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So here's my code

int find_h(int i, int j, int current[N+1][N], int goal[N+1][N])
  int sum=0;
  int a, b;
  int cp[N*3], gp[N*3];
      printf("b = %d\n", b);
  return sum;

N=4 and current and goal are filled with the numbers from 0 to 15 inclusive, only appearing once each.

It loops fine the first 3 iterations (until a=3) but then it keeps outputting b = 0 forever.


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what is cp and gp used for? seems sum is never calculated –  CyberSpock Oct 29 '11 at 15:29

4 Answers 4

up vote 1 down vote accepted

I don't know what you want to do, but I'll tell you something: cp and gp are too much small. As written, they should be big N * N instead of N * 3 (== 12).

Now, here cp[4*a+b] you should have written N*a+b. If N == 4 then it's the same. Otherwise...

And it isn't clear: int current[N+1][N] this will be (with N == 4) a 20 array element. You are then copying in a linearized array of N * N elements (or perhaps N * 3, see above)...

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Ah! Thanks! I forgot to change that when I was testing –  Kamran224 Oct 29 '11 at 15:20
To be clear on why this turned into an infinite loop, it is likely that either cp[13] or gp[13] was actually pointing to b (because it happened to be right after that array in memory), and current[3][1] or goal[3][1] was 0, so it kept setting b to 0 in a non-obvious way. Definitely undefined behavior. –  Aaron Dufour Oct 29 '11 at 16:16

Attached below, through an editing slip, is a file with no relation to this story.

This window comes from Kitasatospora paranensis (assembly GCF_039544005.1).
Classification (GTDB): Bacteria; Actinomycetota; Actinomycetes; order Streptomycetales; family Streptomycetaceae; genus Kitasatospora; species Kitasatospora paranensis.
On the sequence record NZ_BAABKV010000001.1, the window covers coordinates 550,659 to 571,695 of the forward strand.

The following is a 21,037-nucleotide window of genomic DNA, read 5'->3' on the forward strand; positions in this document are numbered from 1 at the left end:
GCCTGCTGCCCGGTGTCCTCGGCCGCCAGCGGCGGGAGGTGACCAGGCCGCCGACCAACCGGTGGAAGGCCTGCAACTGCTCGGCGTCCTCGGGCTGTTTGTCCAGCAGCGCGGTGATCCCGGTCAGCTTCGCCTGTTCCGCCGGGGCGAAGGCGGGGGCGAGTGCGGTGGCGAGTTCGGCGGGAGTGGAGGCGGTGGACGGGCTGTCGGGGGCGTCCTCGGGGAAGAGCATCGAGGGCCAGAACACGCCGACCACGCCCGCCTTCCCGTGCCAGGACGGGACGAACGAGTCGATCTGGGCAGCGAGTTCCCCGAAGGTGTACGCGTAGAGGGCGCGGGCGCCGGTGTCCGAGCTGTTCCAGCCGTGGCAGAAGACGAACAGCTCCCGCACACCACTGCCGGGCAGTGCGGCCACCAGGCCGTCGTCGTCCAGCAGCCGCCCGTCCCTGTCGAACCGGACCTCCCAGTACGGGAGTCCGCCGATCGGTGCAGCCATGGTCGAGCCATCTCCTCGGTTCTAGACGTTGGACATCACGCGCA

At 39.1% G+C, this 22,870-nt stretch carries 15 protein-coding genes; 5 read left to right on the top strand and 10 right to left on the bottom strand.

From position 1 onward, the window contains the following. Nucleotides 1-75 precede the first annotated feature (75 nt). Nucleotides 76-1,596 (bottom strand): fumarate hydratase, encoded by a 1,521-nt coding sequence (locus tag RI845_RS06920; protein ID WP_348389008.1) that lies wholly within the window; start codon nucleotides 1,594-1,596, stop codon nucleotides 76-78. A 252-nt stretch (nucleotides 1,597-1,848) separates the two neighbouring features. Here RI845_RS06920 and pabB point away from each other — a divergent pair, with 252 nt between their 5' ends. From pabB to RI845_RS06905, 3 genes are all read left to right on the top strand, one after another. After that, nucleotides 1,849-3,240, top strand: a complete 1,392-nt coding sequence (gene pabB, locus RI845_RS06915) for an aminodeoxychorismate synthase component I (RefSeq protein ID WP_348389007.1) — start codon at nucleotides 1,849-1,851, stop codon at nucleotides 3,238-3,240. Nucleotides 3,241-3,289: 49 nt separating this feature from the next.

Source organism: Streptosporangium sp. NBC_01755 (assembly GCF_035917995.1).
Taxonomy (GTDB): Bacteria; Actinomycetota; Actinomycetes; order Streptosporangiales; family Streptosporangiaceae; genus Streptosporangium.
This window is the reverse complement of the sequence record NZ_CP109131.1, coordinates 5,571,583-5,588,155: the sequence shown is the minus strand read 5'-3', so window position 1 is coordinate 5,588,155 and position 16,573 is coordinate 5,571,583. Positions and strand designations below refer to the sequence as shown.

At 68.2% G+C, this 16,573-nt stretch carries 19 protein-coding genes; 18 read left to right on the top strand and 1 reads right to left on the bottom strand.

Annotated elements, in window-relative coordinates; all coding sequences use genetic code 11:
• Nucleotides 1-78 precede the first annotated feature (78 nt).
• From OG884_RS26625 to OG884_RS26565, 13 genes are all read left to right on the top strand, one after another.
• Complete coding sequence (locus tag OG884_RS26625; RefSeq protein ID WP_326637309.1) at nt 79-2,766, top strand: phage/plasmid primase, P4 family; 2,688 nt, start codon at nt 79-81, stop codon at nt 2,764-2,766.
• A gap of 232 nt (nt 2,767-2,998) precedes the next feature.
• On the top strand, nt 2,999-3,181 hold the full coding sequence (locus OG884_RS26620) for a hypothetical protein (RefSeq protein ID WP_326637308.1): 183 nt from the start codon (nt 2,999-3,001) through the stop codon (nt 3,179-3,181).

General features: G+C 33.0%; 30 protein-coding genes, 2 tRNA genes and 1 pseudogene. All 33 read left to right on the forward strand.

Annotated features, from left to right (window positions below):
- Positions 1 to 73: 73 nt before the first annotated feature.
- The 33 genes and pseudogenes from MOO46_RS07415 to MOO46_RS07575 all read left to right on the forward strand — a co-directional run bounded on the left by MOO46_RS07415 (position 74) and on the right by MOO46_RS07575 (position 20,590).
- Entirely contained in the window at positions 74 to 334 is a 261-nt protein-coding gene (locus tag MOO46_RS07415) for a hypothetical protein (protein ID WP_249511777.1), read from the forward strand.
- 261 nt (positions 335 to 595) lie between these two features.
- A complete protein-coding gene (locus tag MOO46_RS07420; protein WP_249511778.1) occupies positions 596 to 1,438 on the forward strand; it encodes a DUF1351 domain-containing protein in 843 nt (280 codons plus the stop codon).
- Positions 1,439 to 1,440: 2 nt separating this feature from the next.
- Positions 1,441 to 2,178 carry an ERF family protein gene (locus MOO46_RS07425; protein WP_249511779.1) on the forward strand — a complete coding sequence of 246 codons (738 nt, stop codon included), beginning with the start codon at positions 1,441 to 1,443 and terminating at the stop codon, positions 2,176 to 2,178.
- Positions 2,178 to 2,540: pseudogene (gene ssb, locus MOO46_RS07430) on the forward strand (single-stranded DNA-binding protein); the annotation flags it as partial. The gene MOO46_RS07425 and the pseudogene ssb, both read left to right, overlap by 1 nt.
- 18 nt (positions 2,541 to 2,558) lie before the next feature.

I think your loop is overwriting memory. if N = 4 then you are allocating cp[12] and gp[12]. Yet when a = 3 cp[4*a+b] and gp[4*a+b] both are [12] which is past the end of the array

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One problem is that cp and gp are too small. You're assigning to elements with indices up to 4*(N-1)+(N-1), yet the arrays are only 3*N elements long.

When you write past the end of the array, the behaviour of your program is undefined.

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It looks like you're overflowing the cp and gp buffers. You should be allocating 4*N space for them, not 3*N. Can you try changing that? I would, but I'm away from my computer.

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